TFCC treatment options

stock-photo-human-hand-with-a-wrist-brace-orthopedic-equipment-over-white-39150328In addition to last week’s post about TFCC injuries in the wrist.

What are the suggested treatment options for the management of TFCC injuries?

Management of TFCC injuries is mainly determined by whether the distal radioulnar joint is stable. If instability is present the joint needs to be stabilised.

Conservative options for TFCC injury are mainly considered in presence of a stable distal radioulnar joint include:

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TFCC – a common wrist injury (signs and symptoms)

shutterstock_179809730The Triangular Fibrocartilage Complex (TFCC) is a complex structure within the wrist, which acts as a major stabiliser of the joints between the two forearm bones (distal radioulnar joint) and also between the ulna (forearm) and the carpal bones (the hand). The TFCC helps to transmit load from the wrist to the forearm, as well as assist in complex movements of the wrist.

The TFCC is susceptible to injury, commonly either traumatic or degenerate.

Traumatic injuries such as falling onto an outstretched hand or degenerate in nature (wear and tear). Risk factors include: Read more

Australian Open hots up – what are the common tennis injuries!

physio-tennis-elbowAs the tennis hots up at the Australian Open in Melbourne, the fever of tennis inspires those around us. So what exactly are the demands on the body involved with tennis and the associated injuries we see in the physiotherapy clinic.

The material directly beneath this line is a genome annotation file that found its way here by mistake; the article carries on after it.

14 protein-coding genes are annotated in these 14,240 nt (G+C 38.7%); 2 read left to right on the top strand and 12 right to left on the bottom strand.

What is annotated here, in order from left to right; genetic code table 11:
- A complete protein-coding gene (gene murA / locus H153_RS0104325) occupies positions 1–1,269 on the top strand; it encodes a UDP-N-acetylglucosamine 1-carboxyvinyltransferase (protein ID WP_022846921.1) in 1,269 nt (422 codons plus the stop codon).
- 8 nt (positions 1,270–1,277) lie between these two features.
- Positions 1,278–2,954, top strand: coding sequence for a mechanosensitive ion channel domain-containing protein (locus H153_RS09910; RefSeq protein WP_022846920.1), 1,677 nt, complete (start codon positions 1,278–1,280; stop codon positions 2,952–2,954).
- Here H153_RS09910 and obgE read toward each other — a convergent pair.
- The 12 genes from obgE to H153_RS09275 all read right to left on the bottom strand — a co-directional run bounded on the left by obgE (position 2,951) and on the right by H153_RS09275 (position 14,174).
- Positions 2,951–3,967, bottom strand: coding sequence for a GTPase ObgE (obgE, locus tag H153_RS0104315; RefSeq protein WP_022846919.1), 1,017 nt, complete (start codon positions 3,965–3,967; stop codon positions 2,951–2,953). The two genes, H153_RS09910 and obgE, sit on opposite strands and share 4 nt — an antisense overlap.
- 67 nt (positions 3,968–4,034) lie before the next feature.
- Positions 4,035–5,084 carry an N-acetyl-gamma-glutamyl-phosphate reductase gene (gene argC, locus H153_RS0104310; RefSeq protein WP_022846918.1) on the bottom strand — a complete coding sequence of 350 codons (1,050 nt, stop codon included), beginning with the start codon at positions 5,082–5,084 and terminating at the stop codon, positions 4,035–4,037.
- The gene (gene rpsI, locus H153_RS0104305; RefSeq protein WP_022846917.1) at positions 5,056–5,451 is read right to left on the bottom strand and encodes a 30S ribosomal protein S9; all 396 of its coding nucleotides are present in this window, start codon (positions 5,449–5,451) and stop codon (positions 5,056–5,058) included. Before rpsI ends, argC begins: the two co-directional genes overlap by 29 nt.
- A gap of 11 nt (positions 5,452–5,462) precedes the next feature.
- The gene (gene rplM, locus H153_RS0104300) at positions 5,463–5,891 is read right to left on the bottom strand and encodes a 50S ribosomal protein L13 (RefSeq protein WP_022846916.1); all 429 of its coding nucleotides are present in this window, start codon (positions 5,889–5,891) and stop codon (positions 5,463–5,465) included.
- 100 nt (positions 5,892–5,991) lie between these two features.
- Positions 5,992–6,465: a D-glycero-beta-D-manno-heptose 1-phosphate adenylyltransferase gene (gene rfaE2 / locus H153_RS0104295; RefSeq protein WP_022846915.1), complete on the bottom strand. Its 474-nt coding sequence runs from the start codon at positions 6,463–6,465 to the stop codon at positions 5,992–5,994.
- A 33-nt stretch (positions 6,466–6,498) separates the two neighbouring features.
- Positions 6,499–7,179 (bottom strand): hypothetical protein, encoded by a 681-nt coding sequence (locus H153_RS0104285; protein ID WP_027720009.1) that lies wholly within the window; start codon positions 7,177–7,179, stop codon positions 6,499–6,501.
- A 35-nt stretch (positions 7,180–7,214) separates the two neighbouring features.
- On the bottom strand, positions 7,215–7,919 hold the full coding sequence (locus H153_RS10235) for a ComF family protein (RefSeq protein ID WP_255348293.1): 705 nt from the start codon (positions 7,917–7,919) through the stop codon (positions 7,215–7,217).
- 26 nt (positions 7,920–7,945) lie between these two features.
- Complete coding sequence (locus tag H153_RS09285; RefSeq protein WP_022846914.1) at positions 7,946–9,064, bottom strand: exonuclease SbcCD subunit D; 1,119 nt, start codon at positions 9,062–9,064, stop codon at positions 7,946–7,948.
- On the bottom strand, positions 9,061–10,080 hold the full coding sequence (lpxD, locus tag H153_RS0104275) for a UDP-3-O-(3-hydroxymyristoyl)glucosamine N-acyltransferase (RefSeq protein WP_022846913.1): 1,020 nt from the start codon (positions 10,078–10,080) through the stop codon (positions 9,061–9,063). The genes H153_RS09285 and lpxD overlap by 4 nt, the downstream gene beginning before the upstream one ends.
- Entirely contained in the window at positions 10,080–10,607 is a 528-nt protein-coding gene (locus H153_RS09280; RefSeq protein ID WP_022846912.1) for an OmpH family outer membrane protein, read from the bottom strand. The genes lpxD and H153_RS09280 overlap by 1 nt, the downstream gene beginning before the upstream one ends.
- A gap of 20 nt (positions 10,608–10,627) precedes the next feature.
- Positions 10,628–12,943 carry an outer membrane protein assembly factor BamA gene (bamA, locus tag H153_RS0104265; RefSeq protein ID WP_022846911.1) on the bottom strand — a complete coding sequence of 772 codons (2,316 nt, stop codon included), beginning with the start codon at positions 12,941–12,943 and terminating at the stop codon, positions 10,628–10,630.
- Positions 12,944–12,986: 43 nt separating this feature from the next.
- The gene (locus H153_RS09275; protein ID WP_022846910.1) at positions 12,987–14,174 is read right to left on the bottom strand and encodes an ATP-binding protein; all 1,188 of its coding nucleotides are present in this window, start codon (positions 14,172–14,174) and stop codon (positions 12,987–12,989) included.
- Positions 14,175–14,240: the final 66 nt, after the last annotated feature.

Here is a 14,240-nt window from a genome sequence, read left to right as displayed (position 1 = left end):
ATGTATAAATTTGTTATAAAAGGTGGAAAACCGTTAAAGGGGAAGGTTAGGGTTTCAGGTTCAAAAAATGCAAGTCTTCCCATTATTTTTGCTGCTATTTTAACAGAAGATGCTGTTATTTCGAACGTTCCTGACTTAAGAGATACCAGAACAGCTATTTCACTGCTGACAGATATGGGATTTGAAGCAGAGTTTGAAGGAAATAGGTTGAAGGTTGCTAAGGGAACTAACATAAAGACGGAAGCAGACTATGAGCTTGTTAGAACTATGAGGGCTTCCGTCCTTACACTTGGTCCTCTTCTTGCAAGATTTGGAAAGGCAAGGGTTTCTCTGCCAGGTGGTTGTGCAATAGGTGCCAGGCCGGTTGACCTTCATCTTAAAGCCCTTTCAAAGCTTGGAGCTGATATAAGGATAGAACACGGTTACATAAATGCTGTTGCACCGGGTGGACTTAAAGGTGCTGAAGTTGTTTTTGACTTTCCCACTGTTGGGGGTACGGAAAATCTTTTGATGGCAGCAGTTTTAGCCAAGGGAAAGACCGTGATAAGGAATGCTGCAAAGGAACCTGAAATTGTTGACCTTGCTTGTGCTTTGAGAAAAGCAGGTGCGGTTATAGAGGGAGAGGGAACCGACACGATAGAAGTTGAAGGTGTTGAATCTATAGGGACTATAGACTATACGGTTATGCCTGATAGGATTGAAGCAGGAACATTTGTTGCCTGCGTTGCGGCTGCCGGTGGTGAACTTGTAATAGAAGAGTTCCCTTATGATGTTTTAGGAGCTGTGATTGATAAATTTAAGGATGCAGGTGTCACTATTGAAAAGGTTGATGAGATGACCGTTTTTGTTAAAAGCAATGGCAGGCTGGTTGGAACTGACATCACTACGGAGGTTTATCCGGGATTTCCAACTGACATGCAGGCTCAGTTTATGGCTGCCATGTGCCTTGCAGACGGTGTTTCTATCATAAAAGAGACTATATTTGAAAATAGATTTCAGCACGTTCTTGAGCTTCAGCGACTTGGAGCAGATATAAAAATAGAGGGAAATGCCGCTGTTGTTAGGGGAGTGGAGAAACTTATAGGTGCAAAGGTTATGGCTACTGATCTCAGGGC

Tennis demands aerobic fitness, speed, power and agility. Players tend to stretch their body to the limit in an aim to gain the competitive edge, and if the body is not used to these demands placed on it, injuries can occur. Read more

Shoulder impingement – what is this and why does it occur?

shutterstock_469852718Common terms for shoulder impingement syndrome are “subacromial impingement”, “painful arc syndrome”, or “swimmers shoulder”. This is a clinical syndrome where the tendons of the rotator cuff muscles are compressed during shoulder movements, causing the tendons to become irritated and inflamed as they pass through the subacromial space. This results in pain, weakness, and loss of movement and function at the shoulder.

The subacromial space is the gap between the anterior edge of the acromion and the head of the humerus, through which the supraspinatus tendon passes and the subacromial bursa lies. Read more